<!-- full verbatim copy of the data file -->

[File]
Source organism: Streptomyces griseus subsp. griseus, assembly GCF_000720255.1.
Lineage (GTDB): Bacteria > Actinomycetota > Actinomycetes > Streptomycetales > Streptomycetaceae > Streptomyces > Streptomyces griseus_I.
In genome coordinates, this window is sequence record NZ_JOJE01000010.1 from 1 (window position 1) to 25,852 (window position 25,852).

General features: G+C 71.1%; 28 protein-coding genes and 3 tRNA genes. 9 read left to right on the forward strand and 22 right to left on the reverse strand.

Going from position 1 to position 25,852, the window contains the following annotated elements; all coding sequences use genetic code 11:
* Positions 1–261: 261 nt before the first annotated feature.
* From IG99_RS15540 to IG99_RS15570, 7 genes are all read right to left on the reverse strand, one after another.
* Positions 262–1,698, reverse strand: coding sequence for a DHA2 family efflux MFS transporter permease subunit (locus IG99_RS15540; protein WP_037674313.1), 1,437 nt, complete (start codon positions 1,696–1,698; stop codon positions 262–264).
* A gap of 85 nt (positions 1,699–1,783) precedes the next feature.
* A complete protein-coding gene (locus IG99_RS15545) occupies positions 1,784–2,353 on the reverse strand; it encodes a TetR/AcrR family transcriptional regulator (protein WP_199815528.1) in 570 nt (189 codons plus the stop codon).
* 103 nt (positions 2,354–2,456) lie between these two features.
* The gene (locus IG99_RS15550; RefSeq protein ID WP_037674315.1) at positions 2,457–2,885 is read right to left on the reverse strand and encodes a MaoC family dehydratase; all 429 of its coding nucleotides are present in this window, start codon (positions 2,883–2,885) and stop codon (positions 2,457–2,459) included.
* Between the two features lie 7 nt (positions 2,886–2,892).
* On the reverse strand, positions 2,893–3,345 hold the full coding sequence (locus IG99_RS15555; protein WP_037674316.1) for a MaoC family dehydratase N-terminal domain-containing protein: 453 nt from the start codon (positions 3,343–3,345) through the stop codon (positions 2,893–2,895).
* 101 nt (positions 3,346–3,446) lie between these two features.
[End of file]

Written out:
Source organism: Streptomyces griseus subsp. griseus, assembly GCF_000720255.1.
Lineage (GTDB): Bacteria > Actinomycetota > Actinomycetes > Streptomycetales > Streptomycetaceae > Streptomyces > Streptomyces griseus_I.
In genome coordinates, this window is sequence record NZ_JOJE01000010.1 from 1 (window position 1) to 25,852 (window position 25,852).

General features: G+C 71.1%; 28 protein-coding genes and 3 tRNA genes. 9 read left to right on the forward strand and 22 right to left on the reverse strand.

Going from position 1 to position 25,852, the window contains the following annotated elements; all coding sequences use genetic code 11:
* Positions 1–261: 261 nt before the first annotated feature.
* From IG99_RS15540 to IG99_RS15570, 7 genes are all read right to left on the reverse strand, one after another.
* Positions 262–1,698, reverse strand: coding sequence for a DHA2 family efflux MFS transporter permease subunit (locus IG99_RS15540; protein WP_037674313.1), 1,437 nt, complete (start codon positions 1,696–1,698; stop codon positions 262–264).
* A gap of 85 nt (positions 1,699–1,783) precedes the next feature.
* A complete protein-coding gene (locus IG99_RS15545) occupies positions 1,784–2,353 on the reverse strand; it encodes a TetR/AcrR family transcriptional regulator (protein WP_199815528.1) in 570 nt (189 codons plus the stop codon).
* 103 nt (positions 2,354–2,456) lie between these two features.
* The gene (locus IG99_RS15550; RefSeq protein ID WP_037674315.1) at positions 2,457–2,885 is read right to left on the reverse strand and encodes a MaoC family dehydratase; all 429 of its coding nucleotides are present in this window, start codon (positions 2,883–2,885) and stop codon (positions 2,457–2,459) included.
* Between the two features lie 7 nt (positions 2,886–2,892).
* On the reverse strand, positions 2,893–3,345 hold the full coding sequence (locus IG99_RS15555; protein WP_037674316.1) for a MaoC family dehydratase N-terminal domain-containing protein: 453 nt from the start codon (positions 3,343–3,345) through the stop codon (positions 2,893–2,895).
* 101 nt (positions 3,346–3,446) lie between these two features.